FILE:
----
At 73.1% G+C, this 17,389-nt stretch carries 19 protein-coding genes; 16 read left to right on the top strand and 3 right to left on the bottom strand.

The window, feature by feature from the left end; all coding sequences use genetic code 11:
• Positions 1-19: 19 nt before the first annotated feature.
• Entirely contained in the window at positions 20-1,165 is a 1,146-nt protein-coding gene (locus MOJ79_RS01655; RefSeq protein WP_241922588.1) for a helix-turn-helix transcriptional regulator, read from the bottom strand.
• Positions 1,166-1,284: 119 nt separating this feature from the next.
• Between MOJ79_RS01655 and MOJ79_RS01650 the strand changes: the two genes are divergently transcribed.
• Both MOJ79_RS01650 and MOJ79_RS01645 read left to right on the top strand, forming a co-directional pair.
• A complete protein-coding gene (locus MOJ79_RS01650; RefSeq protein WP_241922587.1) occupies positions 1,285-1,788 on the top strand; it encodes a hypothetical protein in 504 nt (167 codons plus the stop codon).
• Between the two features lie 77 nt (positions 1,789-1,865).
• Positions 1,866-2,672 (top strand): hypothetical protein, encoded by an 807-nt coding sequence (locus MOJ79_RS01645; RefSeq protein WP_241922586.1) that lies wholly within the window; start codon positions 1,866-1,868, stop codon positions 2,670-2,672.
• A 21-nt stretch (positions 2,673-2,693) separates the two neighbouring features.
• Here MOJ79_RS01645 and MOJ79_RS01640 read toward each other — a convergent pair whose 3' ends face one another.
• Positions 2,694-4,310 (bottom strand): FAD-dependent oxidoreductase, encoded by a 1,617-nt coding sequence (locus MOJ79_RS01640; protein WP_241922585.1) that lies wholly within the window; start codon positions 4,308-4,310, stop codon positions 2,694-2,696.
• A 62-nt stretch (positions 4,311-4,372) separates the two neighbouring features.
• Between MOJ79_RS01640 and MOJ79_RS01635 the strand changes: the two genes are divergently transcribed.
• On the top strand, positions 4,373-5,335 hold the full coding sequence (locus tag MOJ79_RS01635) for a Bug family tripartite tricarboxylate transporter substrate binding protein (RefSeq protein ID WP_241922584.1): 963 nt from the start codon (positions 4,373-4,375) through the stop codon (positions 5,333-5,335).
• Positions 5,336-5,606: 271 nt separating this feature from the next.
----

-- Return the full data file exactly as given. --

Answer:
At 73.1% G+C, this 17,389-nt stretch carries 19 protein-coding genes; 16 read left to right on the top strand and 3 right to left on the bottom strand.

The window, feature by feature from the left end; all coding sequences use genetic code 11:
• Positions 1-19: 19 nt before the first annotated feature.
• Entirely contained in the window at positions 20-1,165 is a 1,146-nt protein-coding gene (locus MOJ79_RS01655; RefSeq protein WP_241922588.1) for a helix-turn-helix transcriptional regulator, read from the bottom strand.
• Positions 1,166-1,284: 119 nt separating this feature from the next.
• Between MOJ79_RS01655 and MOJ79_RS01650 the strand changes: the two genes are divergently transcribed.
• Both MOJ79_RS01650 and MOJ79_RS01645 read left to right on the top strand, forming a co-directional pair.
• A complete protein-coding gene (locus MOJ79_RS01650; RefSeq protein WP_241922587.1) occupies positions 1,285-1,788 on the top strand; it encodes a hypothetical protein in 504 nt (167 codons plus the stop codon).
• Between the two features lie 77 nt (positions 1,789-1,865).
• Positions 1,866-2,672 (top strand): hypothetical protein, encoded by an 807-nt coding sequence (locus MOJ79_RS01645; RefSeq protein WP_241922586.1) that lies wholly within the window; start codon positions 1,866-1,868, stop codon positions 2,670-2,672.
• A 21-nt stretch (positions 2,673-2,693) separates the two neighbouring features.
• Here MOJ79_RS01645 and MOJ79_RS01640 read toward each other — a convergent pair whose 3' ends face one another.
• Positions 2,694-4,310 (bottom strand): FAD-dependent oxidoreductase, encoded by a 1,617-nt coding sequence (locus MOJ79_RS01640; protein WP_241922585.1) that lies wholly within the window; start codon positions 4,308-4,310, stop codon positions 2,694-2,696.
• A 62-nt stretch (positions 4,311-4,372) separates the two neighbouring features.
• Between MOJ79_RS01640 and MOJ79_RS01635 the strand changes: the two genes are divergently transcribed.
• On the top strand, positions 4,373-5,335 hold the full coding sequence (locus tag MOJ79_RS01635) for a Bug family tripartite tricarboxylate transporter substrate binding protein (RefSeq protein ID WP_241922584.1): 963 nt from the start codon (positions 4,373-4,375) through the stop codon (positions 5,333-5,335).
• Positions 5,336-5,606: 271 nt separating this feature from the next.